\begin{align*}\begin{array}{rcl} 3x^2 {\color{red}- \ 3x^2} + y &=& 3x^2 {\color{red}- \ 3x^2} + 4x -2 \\ y &=& 4x-2 \end{array}\end{align*}

The function is not a quadratic function because if you subtract \begin{align*}3x^2\end{align*} from both sides, your \begin{align*}a\end{align*} value will be zero. This function is a linear function.

### Examples

#### Example 1

Earlier, you were given a problem about the function.

Is the function \begin{align*}d=rt - 16t^2\end{align*} a quadratic function?

This is a quadratic function because “\begin{align*}d\end{align*}” is dependent on the right side of the function. One value will impact the others. The quadratic equation will have one value in the range for each value in the domain. This will make it a quadratic function.

#### Example 2

Is this function a quadratic function? If so, write it in standard form.

\begin{align*}3y - 9 = 3x^2\end{align*}

First, you have to get the \begin{align*}y\end{align*} value alone. Let’s add 9 to both sides to start.

\begin{align*}\begin{array}{rcl} 3y - 9 &=& 3x^2 \\ 3y - 9 \ {\color{red}+ \ 9} &=& 3x^2 {\color{red} + \ 9} \\ 3y &=& 3x^2 + 9 \end{array}\end{align*}

Next, divide both sides by 3.

\begin{align*}\begin{array}{rcl} 3y &=& 3x^2 + 9 \\ \frac{3y}{3} &=& \frac{3x^2}{3} + \frac{9}{3} \\ y &=& x^2 + 3 \end{array}\end{align*}

The answer is that this is a quadratic function and the standard form is \begin{align*}y=x^2 +3\end{align*}.

#### Example 3

Identify whether or not the function is a quadratic function.

\begin{align*}y-8 = x^2\end{align*}

In standard form \begin{align*}y-8 = x^2\end{align*} becomes \begin{align*}y=x^2 +8\end{align*} and this is a quadratic function.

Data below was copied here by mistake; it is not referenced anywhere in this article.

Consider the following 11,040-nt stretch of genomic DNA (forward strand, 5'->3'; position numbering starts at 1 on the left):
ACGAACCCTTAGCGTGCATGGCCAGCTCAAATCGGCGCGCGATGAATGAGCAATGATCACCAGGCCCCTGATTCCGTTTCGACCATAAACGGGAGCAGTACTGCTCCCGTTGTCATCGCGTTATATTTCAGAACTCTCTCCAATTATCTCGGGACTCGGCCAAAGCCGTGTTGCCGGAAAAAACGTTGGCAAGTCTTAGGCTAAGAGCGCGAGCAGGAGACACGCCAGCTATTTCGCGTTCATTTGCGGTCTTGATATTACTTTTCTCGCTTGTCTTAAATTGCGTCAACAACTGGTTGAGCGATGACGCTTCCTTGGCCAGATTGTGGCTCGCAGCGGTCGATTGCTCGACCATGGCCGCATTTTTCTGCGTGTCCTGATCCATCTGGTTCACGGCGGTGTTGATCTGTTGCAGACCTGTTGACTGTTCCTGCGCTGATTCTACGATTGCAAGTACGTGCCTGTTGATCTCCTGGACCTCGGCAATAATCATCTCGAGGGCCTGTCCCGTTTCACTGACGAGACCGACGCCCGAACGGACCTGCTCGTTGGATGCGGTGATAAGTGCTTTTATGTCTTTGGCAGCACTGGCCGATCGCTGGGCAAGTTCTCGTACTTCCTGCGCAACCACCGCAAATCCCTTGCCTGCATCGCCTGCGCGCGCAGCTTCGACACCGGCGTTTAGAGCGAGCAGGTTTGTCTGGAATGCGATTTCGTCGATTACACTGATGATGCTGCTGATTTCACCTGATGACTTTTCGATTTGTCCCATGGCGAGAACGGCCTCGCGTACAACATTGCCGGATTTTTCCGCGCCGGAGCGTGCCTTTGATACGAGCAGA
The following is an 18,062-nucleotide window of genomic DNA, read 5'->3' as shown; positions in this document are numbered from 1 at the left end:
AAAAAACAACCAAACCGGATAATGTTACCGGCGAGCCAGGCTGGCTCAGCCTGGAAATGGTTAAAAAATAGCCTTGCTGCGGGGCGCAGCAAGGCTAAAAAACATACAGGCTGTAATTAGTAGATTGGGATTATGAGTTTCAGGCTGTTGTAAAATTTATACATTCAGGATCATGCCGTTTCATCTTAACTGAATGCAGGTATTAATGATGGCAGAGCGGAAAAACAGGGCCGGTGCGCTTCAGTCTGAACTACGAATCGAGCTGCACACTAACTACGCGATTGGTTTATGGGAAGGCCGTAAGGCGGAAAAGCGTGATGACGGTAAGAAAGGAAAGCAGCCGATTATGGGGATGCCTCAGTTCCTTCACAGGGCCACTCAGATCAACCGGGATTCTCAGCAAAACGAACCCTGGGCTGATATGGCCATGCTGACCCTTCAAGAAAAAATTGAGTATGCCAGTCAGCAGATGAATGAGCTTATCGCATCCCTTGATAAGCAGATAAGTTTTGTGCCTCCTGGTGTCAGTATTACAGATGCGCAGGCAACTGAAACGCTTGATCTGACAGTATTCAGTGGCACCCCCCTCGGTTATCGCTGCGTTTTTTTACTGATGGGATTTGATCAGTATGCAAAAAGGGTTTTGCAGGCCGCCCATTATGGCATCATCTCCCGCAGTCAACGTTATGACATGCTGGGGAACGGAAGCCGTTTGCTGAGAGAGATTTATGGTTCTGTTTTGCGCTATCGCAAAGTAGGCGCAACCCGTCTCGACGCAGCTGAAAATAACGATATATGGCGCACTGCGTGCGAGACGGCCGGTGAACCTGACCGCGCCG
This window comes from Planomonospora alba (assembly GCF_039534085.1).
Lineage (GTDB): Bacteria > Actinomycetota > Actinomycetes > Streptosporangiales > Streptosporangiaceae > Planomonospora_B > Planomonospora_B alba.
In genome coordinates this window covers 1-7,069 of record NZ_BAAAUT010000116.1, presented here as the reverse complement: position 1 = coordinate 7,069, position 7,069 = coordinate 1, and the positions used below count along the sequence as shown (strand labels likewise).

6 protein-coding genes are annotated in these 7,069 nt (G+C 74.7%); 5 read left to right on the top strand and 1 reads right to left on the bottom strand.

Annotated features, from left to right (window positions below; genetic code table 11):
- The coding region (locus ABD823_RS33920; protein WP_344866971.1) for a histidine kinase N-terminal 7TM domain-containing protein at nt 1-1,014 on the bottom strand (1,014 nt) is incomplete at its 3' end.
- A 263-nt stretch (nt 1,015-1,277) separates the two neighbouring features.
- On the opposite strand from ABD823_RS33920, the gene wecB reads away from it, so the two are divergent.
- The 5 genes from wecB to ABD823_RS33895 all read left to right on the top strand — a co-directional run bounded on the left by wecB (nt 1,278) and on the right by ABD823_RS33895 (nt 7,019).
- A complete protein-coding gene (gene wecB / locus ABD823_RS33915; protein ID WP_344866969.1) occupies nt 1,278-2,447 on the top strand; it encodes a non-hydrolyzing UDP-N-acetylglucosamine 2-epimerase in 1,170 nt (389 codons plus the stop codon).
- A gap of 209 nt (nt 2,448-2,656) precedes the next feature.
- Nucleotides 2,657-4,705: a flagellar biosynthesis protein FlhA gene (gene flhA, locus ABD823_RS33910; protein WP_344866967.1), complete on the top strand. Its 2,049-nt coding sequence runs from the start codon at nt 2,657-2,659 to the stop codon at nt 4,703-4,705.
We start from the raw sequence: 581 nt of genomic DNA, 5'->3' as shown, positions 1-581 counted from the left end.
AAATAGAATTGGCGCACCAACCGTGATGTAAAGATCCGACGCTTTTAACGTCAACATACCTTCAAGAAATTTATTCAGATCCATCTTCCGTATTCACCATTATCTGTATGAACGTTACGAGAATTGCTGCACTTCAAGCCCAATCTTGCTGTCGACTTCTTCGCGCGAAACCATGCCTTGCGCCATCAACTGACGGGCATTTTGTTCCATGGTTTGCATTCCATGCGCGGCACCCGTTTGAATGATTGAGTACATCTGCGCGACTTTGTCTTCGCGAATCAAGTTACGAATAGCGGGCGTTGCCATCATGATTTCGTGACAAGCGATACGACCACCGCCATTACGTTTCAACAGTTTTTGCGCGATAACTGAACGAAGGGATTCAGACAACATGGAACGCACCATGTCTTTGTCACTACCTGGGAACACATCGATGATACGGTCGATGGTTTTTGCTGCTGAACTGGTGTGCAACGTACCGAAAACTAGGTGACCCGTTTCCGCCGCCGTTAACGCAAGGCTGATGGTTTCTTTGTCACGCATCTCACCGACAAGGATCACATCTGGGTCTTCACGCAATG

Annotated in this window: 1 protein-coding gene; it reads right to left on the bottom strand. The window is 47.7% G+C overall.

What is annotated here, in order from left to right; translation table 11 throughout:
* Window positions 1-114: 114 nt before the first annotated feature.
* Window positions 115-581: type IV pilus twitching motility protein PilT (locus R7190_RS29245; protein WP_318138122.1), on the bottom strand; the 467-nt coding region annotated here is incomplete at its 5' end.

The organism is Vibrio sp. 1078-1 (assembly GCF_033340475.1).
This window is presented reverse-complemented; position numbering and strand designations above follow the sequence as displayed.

#### Example 4

Identify whether or not the function is a quadratic function.

\begin{align*}y + 2x^2 = 2x^2 +1\end{align*}

In standard form \begin{align*}y + 2x^2 = 2x^2 +1\end{align*} becomes \begin{align*}y=1\end{align*} and this is not a quadratic function.

#### Example 5

Identify whether or not the function is a quadratic function.

\begin{align*}y + 4 = 2x^2 \end{align*}

In standard form \begin{align*}y + 4 = 2x^2 \end{align*} becomes \begin{align*}y=2x^2-4\end{align*} and this is a quadratic function.

### Review

Identify whether the following equations are quadratic functions. If they are, identify the ‘\begin{align*}a, b\end{align*} and \begin{align*}c\end{align*}’ values.

- \begin{align*}y = 3x^2 - x + 4\end{align*}
- \begin{align*}y = 2x^2 + 4\end{align*}
- \begin{align*}2y = 4x^2 + 4\end{align*}
- \begin{align*}3y = 6x^2 + 12\end{align*}
- \begin{align*}4y = 2x^2 -12\end{align*}
- \begin{align*}3y -1 =6x^2 +11\end{align*}
- \begin{align*}2y +2 = 2x^2 +4\end{align*}
- \begin{align*}y+2x^2 =2x^2 +4\end{align*}
- \begin{align*}y-2x^2 =2x^2 +4\end{align*}
- \begin{align*}y=2x^2 - 3x +4\end{align*}
- \begin{align*}y =4x - 18 + x^2\end{align*}
- \begin{align*}y +x^2 -6 = x^2 + 4x -5\end{align*}
- \begin{align*}3y +3 = 9x^2 -12x\end{align*}
- \begin{align*}6y = 3x^5 + 3x^4 + 6x + - 18\end{align*}
- \begin{align*}4y + 3x = 8x^2 + 3x - 12\end{align*}

### Review (Answers)

To see the Review answers, open this PDF file and look for section 12.14.